As a country, we used to value hard work and sacrifice.
The Puritan work ethic celebrated discipline, diligence, and frugality. But this work ethic is eroding. It seems that in an attempt to be more inclusive and less focused on winner-take-all competition, we’re starting to turn our backs on these values. Though our motives may be good, undermining the foundational values of America may have undesired consequences. Let’s consider what is taking their place.
Academics are waging a fierce ideological battle over our children. Are differences in test scores due to things like ability, effort, and grit, or do they reflect socioeconomic class or systemic oppression of certain groups? Browbeaten by the all-purpose cudgel of “racism,” schools have embraced suppressing all measures that reveal differences in performance.
In our haste to dismantle white students’ alleged advantages, we are removing measures of performance for all students. Not only is testing taboo, but grading is being undercut in a similar way. Many schools have softened grading to pass/fail only, while others ensure no unwanted disparity by giving all students an A. This results in the fantastic spectacle of hundreds of students in each senior class graduating as valedictorian.
The racism threat works at the university level as well. Simply put, the composition of your class must reflect the racial diversity of the community, or you are de facto racist. Because qualifications like grades and test scores are themselves the product of a racist system, we ignore them. Thus we find that many of the top liberal colleges in the U.S. no longer require applicants to submit standardized test scores at all. Obviously inflated grades are no help either.
So how do elite universities decide whom to admit? Critics of more than a few institutions allege they using race as a determinative factor. The thinking goes like this: if the system itself is racist, then we can trust no distinction generated by that system. To start the undoing of that racist system, universities need to focus not on the supposed equality of opportunity but rather on the equity of outcome.
Not yet clear is whether universities themselves will be able to devise testing or grading that steers clear of the current system’s flaws. After all, an Ivy League degree is one of the hallmarks of the existing power hierarchy that has supposedly resulted in systematic oppression of minorities. It is not fantastical to imagine students in the near future graduating from our top universities without any objective measure of their performance at all.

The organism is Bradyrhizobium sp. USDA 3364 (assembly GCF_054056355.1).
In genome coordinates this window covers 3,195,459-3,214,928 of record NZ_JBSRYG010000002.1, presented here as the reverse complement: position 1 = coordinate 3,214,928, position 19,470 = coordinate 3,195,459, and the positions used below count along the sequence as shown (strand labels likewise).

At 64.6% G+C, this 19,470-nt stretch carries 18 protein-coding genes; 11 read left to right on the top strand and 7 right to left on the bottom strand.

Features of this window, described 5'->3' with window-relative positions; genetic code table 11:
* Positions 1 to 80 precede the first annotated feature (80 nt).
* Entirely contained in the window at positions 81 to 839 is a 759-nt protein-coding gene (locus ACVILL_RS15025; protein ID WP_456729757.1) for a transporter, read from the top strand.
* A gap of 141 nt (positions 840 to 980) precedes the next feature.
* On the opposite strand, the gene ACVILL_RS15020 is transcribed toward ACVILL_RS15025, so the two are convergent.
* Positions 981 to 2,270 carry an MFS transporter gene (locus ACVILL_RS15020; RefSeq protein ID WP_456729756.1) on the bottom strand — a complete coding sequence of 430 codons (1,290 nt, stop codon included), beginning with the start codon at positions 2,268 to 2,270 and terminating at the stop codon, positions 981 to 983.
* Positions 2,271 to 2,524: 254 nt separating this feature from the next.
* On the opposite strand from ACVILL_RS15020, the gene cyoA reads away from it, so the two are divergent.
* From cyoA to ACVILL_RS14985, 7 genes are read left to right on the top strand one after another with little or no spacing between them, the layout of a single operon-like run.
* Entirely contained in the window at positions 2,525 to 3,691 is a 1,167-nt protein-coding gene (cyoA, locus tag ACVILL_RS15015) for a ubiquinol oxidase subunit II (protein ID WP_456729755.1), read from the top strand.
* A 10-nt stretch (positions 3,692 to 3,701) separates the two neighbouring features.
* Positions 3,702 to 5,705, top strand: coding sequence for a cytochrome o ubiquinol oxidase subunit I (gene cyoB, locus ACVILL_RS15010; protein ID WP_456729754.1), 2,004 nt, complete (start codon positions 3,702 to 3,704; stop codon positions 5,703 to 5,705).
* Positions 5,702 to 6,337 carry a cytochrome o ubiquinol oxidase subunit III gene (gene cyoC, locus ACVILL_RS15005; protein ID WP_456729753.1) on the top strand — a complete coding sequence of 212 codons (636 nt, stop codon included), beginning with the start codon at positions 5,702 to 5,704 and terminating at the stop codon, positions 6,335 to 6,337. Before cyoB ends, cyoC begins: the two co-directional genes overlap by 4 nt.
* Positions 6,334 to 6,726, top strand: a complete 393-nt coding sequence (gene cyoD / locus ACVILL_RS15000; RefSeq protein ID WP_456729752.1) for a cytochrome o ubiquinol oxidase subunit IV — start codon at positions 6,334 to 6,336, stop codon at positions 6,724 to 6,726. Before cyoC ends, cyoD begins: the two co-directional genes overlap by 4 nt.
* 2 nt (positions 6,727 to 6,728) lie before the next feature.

And what will this do to the perceived value of such a degree? We value more highly things that are scarce over those that are abundant. See A Bird In The Hand. In the past, an elite university degree signified that you were one of a select few. When your degree signifies nothing more than your number came up in the lottery, how much will it be worth then?
Let’s turn our gaze for a moment on the two countries producing more college graduates than any other: China and India. Both have rigorous and competitive college entrance exams. Millions takes these exams and top universities are fiercely selective. They admit anywhere from 1 in 50 applicants to 1 in 100, based on entrance exam scores. The value in this system is not that it necessarily makes for a better university education. Rather, the testing system has value because it reinforces values among the citizens.
Applying tough standards consistently sends the message that hard work and study are rewarded. Yes, it also differentiates among those who have performed well and those who have not. Students will have their feelings hurt. Poor performers will have to find another path to express their dreams.
But remember, the reason we celebrate diversity is that people are different. They have different interests and different talents. To shut our eyes and simply pretend differences don’t exist will not make them go away. But if we stop testing and stop grading, what message do we send to our citizens? If we’re not careful, it may be this: that your sweat and sacrifice do not matter, that what you put in does not reflect what you get out.
We may seek to eliminate competition in America, at least from education. But other countries are not standing still. What will be the predictable result of this erosion of our education and work ethic? We might expect to see a relative decline in our success compared to other countries.
The U.S. historically created an outsized numbers of millionaires, and has the most of any country still today. This reflects that our economy is the world’s largest, so a success in America is relatively significant globally. China’s economy is gaining on us steadily, and success in China is also significant. China now has more than 4.5 million millionaires and it is growing the number at twice the rate of the U.S.
I urge Americans not to be complacent about education. Surely we can find a way to embrace both diversity and competition without undermining our core values.